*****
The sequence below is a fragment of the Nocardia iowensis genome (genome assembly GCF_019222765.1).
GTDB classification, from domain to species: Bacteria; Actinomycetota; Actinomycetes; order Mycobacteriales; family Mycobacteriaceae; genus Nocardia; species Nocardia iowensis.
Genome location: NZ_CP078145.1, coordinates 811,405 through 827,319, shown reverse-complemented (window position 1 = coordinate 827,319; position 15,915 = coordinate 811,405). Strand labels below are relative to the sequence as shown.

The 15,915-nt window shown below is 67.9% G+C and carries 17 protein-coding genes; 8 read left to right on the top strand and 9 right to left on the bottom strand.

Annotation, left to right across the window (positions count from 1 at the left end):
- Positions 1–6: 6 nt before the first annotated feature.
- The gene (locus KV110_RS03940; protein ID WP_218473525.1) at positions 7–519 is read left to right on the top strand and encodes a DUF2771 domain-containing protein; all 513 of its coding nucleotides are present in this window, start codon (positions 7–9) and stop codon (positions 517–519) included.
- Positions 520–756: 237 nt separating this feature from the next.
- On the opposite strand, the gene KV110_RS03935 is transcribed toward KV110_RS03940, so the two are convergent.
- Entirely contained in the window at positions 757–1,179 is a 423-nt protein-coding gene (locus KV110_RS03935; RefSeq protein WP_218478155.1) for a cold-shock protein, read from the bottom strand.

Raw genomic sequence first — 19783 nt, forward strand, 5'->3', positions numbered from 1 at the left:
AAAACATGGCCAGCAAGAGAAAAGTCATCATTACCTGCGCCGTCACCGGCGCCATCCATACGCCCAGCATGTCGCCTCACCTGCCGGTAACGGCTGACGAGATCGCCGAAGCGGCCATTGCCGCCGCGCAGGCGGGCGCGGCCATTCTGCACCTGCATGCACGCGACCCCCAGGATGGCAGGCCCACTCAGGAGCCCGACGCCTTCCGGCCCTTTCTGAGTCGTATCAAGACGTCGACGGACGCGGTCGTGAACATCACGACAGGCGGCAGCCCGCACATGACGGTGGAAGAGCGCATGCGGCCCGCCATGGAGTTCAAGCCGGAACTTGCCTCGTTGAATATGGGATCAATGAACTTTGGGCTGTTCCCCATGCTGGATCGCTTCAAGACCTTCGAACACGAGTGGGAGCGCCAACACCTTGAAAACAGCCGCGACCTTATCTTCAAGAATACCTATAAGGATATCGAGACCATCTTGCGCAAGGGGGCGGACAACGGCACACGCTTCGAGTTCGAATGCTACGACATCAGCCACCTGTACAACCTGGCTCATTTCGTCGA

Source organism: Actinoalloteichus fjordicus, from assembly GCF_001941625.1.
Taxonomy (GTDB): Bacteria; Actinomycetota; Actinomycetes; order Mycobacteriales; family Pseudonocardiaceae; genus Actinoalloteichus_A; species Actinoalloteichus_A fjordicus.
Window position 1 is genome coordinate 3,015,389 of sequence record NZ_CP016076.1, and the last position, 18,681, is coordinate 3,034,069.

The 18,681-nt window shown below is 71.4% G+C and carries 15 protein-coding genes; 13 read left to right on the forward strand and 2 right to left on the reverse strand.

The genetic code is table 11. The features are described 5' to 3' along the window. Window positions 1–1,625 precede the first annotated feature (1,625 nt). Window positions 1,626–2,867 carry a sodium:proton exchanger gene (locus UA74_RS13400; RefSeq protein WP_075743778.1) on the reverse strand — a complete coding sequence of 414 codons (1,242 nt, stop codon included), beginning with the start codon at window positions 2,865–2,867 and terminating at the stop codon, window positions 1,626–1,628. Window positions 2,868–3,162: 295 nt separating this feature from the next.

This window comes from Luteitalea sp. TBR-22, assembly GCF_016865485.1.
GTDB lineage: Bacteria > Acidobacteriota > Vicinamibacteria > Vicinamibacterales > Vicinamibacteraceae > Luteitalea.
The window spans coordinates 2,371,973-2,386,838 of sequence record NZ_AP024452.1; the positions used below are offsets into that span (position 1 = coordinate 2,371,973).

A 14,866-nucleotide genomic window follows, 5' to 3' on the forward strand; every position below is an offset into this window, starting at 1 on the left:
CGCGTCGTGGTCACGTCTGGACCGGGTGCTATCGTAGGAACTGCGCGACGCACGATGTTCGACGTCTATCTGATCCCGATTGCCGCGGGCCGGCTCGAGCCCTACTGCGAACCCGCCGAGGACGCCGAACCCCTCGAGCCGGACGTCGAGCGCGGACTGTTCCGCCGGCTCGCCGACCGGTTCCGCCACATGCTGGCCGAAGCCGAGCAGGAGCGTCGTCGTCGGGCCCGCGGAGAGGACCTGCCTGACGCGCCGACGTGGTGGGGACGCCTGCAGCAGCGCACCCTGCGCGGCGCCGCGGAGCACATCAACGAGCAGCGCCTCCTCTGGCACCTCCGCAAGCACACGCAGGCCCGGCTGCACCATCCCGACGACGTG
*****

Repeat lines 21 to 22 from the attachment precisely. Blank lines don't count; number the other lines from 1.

A 14,866-nucleotide genomic window follows, 5' to 3' on the forward strand; every position below is an offset into this window, starting at 1 on the left:
CGCGTCGTGGTCACGTCTGGACCGGGTGCTATCGTAGGAACTGCGCGACGCACGATGTTCGACGTCTATCTGATCCCGATTGCCGCGGGCCGGCTCGAGCCCTACTGCGAACCCGCCGAGGACGCCGAACCCCTCGAGCCGGACGTCGAGCGCGGACTGTTCCGCCGGCTCGCCGACCGGTTCCGCCACATGCTGGCCGAAGCCGAGCAGGAGCGTCGTCGTCGGGCCCGCGGAGAGGACCTGCCTGACGCGCCGACGTGGTGGGGACGCCTGCAGCAGCGCACCCTGCGCGGCGCCGCGGAGCACATCAACGAGCAGCGCCTCCTCTGGCACCTCCGCAAGCACACGCAGGCCCGGCTGCACCATCCCGACGACGTG